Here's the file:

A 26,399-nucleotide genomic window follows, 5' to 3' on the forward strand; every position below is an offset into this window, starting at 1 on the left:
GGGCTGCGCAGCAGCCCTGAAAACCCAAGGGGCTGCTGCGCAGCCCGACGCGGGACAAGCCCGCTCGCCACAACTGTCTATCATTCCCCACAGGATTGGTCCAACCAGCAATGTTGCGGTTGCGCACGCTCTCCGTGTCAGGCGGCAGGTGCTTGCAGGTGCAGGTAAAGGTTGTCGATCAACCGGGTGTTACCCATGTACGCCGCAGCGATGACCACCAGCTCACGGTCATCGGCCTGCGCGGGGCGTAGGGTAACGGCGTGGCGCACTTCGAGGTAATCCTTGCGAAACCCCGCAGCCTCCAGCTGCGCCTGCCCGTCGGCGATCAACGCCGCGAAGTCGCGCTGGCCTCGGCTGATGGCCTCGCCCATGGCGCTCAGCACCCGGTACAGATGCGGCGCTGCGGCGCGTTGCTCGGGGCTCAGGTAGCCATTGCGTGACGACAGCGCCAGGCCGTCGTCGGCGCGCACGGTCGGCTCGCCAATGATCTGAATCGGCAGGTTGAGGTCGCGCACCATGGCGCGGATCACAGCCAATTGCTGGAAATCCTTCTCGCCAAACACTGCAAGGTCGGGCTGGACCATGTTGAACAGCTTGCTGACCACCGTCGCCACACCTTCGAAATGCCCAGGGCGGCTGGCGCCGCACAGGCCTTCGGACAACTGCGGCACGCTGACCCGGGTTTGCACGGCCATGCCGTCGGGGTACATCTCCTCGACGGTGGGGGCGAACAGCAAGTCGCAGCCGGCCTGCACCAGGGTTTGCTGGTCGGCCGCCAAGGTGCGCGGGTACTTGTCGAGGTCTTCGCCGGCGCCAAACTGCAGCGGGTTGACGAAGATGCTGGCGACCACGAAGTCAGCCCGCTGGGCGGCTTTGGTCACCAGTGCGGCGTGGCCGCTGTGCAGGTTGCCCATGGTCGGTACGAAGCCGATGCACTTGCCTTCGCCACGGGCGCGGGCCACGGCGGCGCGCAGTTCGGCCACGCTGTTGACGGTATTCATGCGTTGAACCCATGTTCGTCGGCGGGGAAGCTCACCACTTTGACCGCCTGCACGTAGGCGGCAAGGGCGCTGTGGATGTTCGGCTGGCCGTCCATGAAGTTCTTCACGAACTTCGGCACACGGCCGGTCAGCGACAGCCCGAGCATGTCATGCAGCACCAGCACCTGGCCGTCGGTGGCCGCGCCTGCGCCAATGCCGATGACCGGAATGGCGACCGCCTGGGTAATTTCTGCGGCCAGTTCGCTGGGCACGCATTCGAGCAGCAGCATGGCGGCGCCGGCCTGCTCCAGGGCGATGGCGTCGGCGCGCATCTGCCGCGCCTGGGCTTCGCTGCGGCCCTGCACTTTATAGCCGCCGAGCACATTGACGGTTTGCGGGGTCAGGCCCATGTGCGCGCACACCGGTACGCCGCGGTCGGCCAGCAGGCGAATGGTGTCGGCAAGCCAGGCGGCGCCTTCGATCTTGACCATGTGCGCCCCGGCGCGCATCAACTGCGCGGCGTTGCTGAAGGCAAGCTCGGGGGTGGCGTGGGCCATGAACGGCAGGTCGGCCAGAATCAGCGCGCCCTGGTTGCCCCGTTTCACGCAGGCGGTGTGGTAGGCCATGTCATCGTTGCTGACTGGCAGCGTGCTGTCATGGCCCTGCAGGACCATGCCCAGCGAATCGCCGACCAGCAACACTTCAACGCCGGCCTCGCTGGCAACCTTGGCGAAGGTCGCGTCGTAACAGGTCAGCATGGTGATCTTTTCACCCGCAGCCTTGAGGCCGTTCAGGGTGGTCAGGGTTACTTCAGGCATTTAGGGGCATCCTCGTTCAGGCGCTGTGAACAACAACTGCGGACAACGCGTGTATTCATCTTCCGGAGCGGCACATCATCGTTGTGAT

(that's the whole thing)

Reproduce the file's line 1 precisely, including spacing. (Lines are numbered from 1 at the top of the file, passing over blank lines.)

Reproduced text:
A 26,399-nucleotide genomic window follows, 5' to 3' on the forward strand; every position below is an offset into this window, starting at 1 on the left: